Snowmobile Attack At Iditarod That Killed Sled Dog Leads To Arrest

An Alaskan man is in custody after an alleged snowmobile attack during the Iditarod Trail Dog Sled Race. Called "The Last Great Race," the annual event typically kicks off in early March, and dog mushers race to cover the massive distance between Anchorage and Nome, Alaska. The Iditarod is a naturally challenging and potentially dangerous event due to the setting of the competition.

However, this year's event became dangerous for entirely unexpected reasons. According to the Los Angeles Times, a man targeted two different sled teams as they made their way "along a remote section of the Yukon River." The individual allegedly plowed his snowmobile into the dog teams. It was described as an intentional attack.

From the Los Angeles Times, additional details have been reported.
"Alaska State Troopers said Saturday they had caught the snowmobiler responsible. They charged 26-year-old Arnold Demoski of Nulato, a community of about 350 people, with assault, reckless endangerment, reckless driving and criminal mischief after the incidents that left mushers Jeff King of Denali Park and Aliy Zirkle of Fairbanks badly shaken."
According to reports, two of King's sled dogs, 2-year-old Banjo and 3-year-old Crosby, were injured but survived the alleged attack. Unfortunately, the snowmobile collision killed one dog from King's team, 3-year-old Nash. Zirkle lost one dog to injury.

Now in custody, 26-year-old Arnold Demoski told the Alaskan-Dispatch News that he didn't recall plowing into anyone with his snowmobile. Demoski said that he was "black out drunk" the night he collided with both Aliy and Jeff, and that the incidents were unintentional rather than malicious.

"I don't care if people know if I was drinking and driving. I'm really glad [Zirkle] and [King] are OK, and I really feel sorry for Nash."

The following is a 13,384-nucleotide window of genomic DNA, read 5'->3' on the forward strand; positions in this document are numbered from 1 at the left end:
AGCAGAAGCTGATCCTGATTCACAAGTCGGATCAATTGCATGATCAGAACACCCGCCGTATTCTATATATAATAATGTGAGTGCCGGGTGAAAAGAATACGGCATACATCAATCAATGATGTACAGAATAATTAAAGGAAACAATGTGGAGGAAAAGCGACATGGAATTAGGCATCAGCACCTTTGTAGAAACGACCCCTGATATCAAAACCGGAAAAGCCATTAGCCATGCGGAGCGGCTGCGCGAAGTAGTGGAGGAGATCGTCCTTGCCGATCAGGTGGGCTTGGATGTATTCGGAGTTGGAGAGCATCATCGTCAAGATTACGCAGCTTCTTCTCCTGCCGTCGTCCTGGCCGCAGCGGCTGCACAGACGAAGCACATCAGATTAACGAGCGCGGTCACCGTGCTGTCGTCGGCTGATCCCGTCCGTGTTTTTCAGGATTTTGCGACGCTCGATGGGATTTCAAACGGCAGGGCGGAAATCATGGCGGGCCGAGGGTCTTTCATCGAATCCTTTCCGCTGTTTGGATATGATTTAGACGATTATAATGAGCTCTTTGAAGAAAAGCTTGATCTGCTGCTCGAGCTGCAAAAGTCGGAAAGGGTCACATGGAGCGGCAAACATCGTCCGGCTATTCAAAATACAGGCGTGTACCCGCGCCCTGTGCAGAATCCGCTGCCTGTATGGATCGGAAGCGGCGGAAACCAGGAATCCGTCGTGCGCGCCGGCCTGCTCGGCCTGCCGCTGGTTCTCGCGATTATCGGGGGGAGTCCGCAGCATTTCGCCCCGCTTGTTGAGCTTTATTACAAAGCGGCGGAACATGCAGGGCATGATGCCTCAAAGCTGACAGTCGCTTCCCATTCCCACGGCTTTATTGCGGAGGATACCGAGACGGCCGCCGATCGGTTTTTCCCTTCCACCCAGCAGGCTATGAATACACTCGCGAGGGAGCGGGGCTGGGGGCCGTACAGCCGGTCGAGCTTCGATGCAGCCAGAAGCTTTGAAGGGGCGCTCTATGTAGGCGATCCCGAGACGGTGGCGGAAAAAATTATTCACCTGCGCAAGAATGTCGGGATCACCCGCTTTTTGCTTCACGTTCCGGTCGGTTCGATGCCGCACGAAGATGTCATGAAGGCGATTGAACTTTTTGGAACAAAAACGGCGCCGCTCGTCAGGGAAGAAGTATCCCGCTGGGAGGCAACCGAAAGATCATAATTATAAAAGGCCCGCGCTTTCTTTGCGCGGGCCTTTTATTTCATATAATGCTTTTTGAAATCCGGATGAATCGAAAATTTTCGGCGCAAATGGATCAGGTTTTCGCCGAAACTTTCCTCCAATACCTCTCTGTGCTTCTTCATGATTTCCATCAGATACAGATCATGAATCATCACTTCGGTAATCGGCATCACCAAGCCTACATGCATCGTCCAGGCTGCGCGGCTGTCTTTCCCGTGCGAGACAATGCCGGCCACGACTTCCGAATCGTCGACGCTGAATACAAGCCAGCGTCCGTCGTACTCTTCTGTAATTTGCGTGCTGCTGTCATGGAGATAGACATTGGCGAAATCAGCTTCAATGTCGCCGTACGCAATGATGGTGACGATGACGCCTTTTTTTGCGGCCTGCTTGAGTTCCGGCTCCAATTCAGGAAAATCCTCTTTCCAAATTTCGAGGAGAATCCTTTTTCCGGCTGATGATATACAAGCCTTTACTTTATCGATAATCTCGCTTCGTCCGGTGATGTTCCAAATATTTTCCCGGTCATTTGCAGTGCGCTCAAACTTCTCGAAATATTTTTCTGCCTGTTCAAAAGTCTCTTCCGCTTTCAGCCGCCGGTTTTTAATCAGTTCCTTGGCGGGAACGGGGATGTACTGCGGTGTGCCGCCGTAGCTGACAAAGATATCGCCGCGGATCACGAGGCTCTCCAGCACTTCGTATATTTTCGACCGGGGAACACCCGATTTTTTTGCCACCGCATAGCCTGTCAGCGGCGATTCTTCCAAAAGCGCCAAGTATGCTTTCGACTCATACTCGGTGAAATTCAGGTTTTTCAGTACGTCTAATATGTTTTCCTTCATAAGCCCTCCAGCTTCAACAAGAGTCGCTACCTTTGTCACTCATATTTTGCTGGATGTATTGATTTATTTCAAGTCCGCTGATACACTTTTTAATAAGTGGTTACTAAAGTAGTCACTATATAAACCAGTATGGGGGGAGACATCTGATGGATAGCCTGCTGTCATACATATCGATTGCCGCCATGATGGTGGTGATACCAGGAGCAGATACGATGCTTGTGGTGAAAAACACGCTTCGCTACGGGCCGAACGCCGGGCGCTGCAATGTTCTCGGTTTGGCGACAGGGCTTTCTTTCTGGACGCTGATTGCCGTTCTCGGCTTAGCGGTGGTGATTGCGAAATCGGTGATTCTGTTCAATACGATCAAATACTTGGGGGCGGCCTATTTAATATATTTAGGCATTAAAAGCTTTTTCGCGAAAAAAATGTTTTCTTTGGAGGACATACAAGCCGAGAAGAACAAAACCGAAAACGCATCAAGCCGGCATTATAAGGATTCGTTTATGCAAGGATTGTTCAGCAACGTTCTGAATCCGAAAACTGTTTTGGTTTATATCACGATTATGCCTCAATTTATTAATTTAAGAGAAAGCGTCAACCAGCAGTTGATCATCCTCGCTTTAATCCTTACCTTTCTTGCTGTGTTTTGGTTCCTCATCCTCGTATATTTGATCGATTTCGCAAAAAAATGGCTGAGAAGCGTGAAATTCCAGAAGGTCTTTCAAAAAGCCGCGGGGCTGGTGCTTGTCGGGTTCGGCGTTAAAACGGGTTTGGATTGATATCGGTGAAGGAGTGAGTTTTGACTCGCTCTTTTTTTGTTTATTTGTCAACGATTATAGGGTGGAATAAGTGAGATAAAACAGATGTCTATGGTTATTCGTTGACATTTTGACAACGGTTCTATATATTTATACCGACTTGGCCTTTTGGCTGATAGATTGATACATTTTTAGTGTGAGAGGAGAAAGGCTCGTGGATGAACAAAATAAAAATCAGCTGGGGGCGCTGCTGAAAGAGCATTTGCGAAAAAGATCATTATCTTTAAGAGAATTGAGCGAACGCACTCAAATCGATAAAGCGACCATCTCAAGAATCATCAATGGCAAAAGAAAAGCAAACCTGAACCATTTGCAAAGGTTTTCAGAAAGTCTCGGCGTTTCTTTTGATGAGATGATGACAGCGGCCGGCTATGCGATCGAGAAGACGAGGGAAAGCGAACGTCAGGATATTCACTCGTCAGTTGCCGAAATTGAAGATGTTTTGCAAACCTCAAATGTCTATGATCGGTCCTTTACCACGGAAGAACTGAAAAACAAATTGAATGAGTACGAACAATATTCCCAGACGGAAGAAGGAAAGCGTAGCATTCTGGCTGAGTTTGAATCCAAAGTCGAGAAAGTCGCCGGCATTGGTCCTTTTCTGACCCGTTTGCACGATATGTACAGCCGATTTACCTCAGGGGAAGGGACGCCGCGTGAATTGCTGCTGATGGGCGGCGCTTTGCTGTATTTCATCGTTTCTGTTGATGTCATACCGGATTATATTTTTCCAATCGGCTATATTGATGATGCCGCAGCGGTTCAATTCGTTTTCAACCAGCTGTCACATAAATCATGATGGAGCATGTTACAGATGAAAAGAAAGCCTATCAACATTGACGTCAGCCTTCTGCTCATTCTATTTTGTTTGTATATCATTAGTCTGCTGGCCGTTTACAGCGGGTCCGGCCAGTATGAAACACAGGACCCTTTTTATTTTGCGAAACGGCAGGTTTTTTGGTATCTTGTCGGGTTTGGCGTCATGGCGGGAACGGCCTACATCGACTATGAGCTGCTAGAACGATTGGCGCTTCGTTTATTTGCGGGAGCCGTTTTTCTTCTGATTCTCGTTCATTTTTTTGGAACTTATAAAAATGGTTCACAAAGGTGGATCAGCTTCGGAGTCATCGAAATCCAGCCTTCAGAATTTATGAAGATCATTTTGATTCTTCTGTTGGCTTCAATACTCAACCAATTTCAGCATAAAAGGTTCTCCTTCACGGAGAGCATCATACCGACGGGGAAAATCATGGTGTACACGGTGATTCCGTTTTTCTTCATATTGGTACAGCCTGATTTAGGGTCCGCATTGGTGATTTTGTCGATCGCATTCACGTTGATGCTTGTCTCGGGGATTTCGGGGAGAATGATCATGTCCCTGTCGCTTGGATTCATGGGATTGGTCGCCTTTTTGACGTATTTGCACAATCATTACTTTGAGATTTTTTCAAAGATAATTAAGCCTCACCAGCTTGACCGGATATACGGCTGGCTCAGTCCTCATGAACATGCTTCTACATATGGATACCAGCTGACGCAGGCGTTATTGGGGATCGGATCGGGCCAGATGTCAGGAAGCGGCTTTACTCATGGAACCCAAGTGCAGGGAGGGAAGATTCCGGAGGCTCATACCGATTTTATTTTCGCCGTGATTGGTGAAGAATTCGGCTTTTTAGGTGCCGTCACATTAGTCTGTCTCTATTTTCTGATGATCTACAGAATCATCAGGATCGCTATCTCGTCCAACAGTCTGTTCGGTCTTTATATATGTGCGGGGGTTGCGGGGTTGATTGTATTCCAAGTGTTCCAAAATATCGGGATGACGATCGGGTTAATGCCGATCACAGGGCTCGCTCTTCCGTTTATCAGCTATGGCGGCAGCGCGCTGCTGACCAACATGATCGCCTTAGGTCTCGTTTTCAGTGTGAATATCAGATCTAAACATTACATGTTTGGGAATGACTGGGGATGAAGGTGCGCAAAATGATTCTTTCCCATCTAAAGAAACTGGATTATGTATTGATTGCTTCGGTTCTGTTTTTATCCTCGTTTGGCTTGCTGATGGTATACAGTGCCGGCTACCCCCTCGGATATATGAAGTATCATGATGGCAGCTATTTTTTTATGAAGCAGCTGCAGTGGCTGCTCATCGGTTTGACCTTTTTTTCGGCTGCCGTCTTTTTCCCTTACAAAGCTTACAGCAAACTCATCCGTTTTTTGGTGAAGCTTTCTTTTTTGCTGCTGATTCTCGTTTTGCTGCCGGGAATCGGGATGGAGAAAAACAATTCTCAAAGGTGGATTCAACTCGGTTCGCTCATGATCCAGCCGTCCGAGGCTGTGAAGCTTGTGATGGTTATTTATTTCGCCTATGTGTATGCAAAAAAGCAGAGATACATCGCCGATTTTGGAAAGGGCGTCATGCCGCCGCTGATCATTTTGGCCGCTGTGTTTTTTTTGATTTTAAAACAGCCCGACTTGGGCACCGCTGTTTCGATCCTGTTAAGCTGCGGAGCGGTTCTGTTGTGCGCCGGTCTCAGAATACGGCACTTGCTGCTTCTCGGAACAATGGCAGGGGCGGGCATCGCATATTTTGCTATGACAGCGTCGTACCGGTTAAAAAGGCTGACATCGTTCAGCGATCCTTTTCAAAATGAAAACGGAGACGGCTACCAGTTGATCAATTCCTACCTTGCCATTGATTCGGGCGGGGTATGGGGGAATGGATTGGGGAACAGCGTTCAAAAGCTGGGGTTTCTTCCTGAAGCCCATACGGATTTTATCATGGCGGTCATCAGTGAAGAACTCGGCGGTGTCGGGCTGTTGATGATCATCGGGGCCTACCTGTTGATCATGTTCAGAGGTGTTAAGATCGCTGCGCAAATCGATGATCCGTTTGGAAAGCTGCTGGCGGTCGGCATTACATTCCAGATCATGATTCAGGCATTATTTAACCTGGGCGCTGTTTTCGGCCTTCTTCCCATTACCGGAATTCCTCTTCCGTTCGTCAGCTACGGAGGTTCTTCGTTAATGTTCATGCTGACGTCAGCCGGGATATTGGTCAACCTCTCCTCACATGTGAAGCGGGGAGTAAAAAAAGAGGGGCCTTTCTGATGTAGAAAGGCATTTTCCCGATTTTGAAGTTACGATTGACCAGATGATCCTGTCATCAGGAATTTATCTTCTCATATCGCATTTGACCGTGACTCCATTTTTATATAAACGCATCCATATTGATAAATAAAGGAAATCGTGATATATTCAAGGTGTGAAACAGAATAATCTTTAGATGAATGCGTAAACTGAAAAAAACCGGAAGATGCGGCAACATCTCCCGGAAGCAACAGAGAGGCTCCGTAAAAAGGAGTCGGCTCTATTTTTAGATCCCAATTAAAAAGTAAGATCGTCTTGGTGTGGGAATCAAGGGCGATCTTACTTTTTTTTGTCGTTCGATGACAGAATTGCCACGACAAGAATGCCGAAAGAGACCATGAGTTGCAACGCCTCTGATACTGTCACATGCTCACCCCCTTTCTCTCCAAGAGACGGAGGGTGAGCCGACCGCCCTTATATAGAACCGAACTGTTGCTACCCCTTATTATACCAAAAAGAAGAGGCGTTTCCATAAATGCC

Demoski does recall turning around to see if Aliy Zirckle was okay (Aliy claims he came at her multiple times, and she had to fend him off with a wooden checkpoint marker). He said he didn't going back to help or talk to the shaken musher out of fear of getting into trouble. Arnold said he only "put two and two together" after he saw the damage to his snowmobile and heard discussion of an Iditarod attack on the news.

Local police linked the man to the alleged snowmobile attacks because a cowling flew off the machine during a collision with Jeff King's team. Jeff later said he estimated the snowmobiler was driving 80 mph. The Los Angeles Times reports that King recovered the snowmobile's cowling and "brought it into the Nulato checkpoint." Authorities matched the item to Arnold Demoski's machine, and he was then taken into custody.

Although both Iditarod participants had claimed the assault on themselves and their dogs was purposeful, apparently authorities have not ruled out the possibility that the alleged attacks were alcohol-fueled accidents. In fact, the Iditarod officials and the Nulato Tribal Council were reportedly both "quick to blame alcohol" for what happened.

The Nulato Tribal Council released a statement about the Iditarod snowmobile collisons, saying the tribe was "disturbed and saddened" by the incident. "Nulato recognizes the complex behavioral health issues that impact our village, and we ask for prayers as we seek wellness for all."

Because of issues with alcoholism and alcohol-related deviancy, certain villages have reportedly forbidden the sale of alcohol, while others allow it outright or only under certain circumstances. Nulato's drinking laws are "complicated."

King responded to the tribe's statement, saying he felt "very sorry for the village and for the person involved" because of the "social problems" likely involved.

"Is it possible this will shed light to some that will change behavior in the future? You can only hope."
Demoski is expected to be arraigned in Fairbanks on Sunday. As for the race participants, both Zirkle and King left their injured dogs in the care of race veterinarians before continuing onward in hopes of winning the Iditarod race. The official Iditarod website has Aliy in third place; King is currently in 13th.

UPDATE: The reported Iditarod snowmobile collisions led to the death of one dog; others were injured. The title has been updated to reflect this news.

[AP Photo/Michael Dinneen]